And thus we commence my annual drool fest for another volume of the Jake Helman series: 

Jake returns to New York City, anxious to start a new live with NYPD homicide detective Maria Vasquez. But the supernatural forces making his life hell have no intention of leaving him alone. 

When Psychic healer Laurel Doniger disappears, Jake lays his life on the line to bring her back alive. With time running out, he must uncover the truth behind Laurel’s secret past. He’s drawn into a conflict with a being who has existed since the dawn of mankind. She’ll destroy New York City to take revenge on those who interfere with her plans. This beautiful creature is known by many names – Lilith, succubus, witch – but Jake and his allies will come to know her as the Storm Demon. And the world will never be the same. 

– from the back cover

The Helman files have been rife with huge baddies and epic plots depicting insane situations for our favorite ex-cop/detective to endure. First we had ‘the Cypher’, then we had Lamberson’s take on zombies with his drug induced zonbies, and then came Avademe and, in the next book, the Demon Kalfu… and now this. I won’t go into any detailed explanations because I’m just going to assume you’ve been following the series, but if you haven’t, you should at least know that the aforementioned bad guys describe a drastic escalation in craziness for our main character from book to book.

Jake has been through hell more than I could possibly imagine, and this installment is no different than the rest… save for the massive amount of action involved. Truth be told, Lamberson has always made his best efforts to keep the pace going at an even keel, but this particular story sees virtually no lull long enough to even refresh a coffee or, god forbid, sleep. 

Where the previous outing, Tortured Souls, took me a little while to get through, Storm Demon wouldn’t allow for that. Tortured Souls was a fantastic book, and I gave it a very positive review, but, in retrospect, I almost feel that setting the story in the midst of a political revolution, and moreover, in a foreign land, gave it a bit too much room to breathe, if you follow me. It’s understandable that the probability of pulling off such a dynamic and detailed plot would have been next to impossible on American soil (or North American soil, for that matter), but the claustrophobic, familiar setting of this novel made the suspension of disbelief that much easier. 

Given the fact that I, and many other readers, have actually been to most of the locations described in the book, it’s far easier to see a gigantic storm ravaging Manhattan, or a giant stone angel slamming through the garden of a beautiful Eastchester mansion (because that stuff happens for real … right?) as opposed to an army of political dissidents attempting to stage a coup in a war torn country that, despite all of my OCD-like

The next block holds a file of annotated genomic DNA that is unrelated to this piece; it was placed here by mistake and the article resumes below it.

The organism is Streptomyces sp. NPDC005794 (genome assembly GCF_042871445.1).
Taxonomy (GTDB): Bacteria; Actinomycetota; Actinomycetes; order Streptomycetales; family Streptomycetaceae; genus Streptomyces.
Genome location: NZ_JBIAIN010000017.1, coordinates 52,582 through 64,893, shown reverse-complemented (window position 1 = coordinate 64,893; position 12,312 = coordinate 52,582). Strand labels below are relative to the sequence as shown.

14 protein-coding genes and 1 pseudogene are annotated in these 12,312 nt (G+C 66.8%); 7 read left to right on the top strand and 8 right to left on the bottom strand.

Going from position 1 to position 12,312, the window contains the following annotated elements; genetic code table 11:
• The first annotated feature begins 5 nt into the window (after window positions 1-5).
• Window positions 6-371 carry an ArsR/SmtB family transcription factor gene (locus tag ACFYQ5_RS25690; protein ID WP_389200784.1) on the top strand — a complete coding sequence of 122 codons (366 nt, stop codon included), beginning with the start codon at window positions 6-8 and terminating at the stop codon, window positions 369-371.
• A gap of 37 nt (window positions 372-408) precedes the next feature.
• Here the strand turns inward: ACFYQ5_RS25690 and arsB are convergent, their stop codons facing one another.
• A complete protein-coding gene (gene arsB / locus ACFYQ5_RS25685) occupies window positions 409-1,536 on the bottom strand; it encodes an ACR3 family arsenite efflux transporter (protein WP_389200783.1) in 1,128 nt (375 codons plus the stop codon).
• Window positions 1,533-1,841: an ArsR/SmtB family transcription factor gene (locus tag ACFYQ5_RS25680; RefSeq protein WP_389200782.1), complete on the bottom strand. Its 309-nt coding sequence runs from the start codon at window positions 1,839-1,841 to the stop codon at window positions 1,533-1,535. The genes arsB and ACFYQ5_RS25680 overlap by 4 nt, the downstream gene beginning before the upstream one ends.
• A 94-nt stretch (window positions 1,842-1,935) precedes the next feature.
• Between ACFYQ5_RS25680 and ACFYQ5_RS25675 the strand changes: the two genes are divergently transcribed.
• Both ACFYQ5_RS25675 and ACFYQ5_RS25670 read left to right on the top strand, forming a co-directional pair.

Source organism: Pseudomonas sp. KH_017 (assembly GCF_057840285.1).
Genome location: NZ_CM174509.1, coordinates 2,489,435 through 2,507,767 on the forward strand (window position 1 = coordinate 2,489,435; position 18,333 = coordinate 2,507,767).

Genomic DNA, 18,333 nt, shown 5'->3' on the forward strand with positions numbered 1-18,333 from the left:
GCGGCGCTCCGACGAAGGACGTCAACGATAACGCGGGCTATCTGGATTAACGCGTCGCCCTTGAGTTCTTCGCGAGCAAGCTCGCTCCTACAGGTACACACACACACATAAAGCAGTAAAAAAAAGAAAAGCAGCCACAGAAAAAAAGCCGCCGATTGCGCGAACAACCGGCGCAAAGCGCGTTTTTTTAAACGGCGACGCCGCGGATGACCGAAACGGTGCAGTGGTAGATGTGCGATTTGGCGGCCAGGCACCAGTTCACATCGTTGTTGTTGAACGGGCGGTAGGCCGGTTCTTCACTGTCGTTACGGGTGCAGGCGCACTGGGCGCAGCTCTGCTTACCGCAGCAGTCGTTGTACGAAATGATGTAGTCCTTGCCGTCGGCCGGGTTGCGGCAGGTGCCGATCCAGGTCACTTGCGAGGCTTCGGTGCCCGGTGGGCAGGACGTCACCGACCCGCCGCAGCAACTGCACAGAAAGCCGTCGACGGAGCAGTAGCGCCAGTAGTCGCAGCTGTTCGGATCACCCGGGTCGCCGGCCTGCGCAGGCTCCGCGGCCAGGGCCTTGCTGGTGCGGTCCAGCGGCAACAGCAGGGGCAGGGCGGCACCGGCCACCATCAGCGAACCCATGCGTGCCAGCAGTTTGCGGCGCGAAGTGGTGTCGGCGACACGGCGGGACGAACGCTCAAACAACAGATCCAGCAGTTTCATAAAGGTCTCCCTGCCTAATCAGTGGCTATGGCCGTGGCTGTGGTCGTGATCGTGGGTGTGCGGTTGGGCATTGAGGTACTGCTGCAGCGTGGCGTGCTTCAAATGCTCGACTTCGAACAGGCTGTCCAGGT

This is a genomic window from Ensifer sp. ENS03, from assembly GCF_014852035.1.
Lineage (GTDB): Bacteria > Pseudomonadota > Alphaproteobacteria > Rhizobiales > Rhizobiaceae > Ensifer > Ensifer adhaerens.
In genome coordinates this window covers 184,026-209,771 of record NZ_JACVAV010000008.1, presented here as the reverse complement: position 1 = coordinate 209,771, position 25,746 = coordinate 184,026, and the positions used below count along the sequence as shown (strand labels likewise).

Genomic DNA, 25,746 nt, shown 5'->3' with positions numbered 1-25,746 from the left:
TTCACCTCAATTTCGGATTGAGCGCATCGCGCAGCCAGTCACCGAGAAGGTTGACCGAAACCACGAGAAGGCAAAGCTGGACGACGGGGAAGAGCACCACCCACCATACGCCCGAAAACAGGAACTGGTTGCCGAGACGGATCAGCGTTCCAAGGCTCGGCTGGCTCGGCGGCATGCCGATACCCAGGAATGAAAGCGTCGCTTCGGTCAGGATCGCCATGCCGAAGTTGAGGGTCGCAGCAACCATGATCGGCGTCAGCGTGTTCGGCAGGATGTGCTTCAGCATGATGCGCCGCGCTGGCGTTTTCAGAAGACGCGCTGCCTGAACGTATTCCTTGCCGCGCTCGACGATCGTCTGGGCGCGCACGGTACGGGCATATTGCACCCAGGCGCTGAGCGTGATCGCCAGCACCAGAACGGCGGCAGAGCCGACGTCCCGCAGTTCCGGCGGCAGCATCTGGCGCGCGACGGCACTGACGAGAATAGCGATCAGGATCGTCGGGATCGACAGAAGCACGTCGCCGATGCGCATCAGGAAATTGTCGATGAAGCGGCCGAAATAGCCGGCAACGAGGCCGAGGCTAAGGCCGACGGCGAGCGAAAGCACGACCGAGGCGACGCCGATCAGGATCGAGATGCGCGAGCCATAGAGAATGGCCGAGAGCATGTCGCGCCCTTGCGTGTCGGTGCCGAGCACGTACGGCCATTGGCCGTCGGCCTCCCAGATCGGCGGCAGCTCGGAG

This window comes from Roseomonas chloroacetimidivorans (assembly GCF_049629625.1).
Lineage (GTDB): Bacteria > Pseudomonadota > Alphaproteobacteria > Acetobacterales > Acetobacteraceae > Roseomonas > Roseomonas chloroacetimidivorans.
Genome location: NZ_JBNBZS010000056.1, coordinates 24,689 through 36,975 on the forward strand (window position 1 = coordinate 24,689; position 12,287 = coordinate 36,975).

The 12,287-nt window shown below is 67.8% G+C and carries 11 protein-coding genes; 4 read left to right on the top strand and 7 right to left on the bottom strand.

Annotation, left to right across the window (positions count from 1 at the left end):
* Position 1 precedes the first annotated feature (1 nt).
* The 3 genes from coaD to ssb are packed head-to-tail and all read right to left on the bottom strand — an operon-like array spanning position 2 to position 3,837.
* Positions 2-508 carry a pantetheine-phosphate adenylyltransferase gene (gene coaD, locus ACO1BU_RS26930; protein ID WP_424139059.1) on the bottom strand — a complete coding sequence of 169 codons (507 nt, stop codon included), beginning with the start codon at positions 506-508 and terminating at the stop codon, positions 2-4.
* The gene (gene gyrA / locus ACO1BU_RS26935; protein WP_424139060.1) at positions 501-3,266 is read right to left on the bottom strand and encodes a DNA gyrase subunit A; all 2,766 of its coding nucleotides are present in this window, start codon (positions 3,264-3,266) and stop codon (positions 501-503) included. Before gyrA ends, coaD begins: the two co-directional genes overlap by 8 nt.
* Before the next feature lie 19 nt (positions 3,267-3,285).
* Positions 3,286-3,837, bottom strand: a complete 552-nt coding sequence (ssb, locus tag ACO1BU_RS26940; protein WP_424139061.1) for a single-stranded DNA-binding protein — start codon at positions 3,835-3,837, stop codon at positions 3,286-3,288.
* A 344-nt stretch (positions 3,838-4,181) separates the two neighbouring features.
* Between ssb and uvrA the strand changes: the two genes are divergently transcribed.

And that’s where Storm Demon steps up and slams the ball out of the park. Every setting, character, and situation is accessible. There’s no room for tangents or speculation. It’s all go-go-go. Which is, as you’ve no doubt figured out by now, how me likes me stories.

Tight, fast-paced tales make for some of the best horror fiction there is, and especially when you’re talking about a series. Now, there’s something to be said for explaining a  back story and/or catching a reader up on a series through info-dumps, and if I’m going to be honest, it’s something I absolutely hate in genre fiction, but sometimes it’s necessary. Lamberson is undoubtedly guilty of this in the Helman series, and it’s understandable. What I really dug about this entry is the fact that it’s pulled off so effortlessly – it’s almost negligible, yet it’s definitely in there. An author always wants their reader to know what’s going on when and where in their novels, but sometimes it’s to the detriment of pacing or at the behest of an overzealous copy-editor. Not this time, folks. Storm Demon is one of the best examples of a balls-to-the-wall action/horror and how it’s done right. 

Not only is Lamberson on the top of his game with Storm Demon, but he delivers one of the best “YOU’RE FUCKING KIDDING ME!?” moments of recent memory, with a twist even I wasn’t expecting. And that’s saying a lot, given the years I’ve invested in this series. 

The author’s depiction of Lillith is also one of most brutal and sexy depictions set to paper that I have ever read. I would love to be in the company of this woman, but am also aware that I wouldn’t last a moment. Hell, nobody would, really. She’s a storm. A force to be reckoned with, in the truest sense of the phrase. 

Lamberson outdoes himself with every installment of the Helman files, leaving this reader exhausted, yet begging for more with the end of every book. Storm Demon is no exception. 

Like I’ve said a few times before – I can’t wait for the next one. 

C.

not only

All Hallow’s Read 2013 (Day 2)

Today’s suggestion is for the Hardcore Fan of true, unadulterated horror. And you know what? I’m gonna throw a wrench in your guesses. Because that’s what you’d least expect when you’re guessing what I’m… Yeah…

Anyway, I know what you’re thinking. You’re sitting there going “He’s going to throw down with Laymon. Or Ketchum. Yeah… he’s going that route. No? Then he’ll definitely pick one of the classics. Or Keene. Yeah, it’s gotta be Keene.”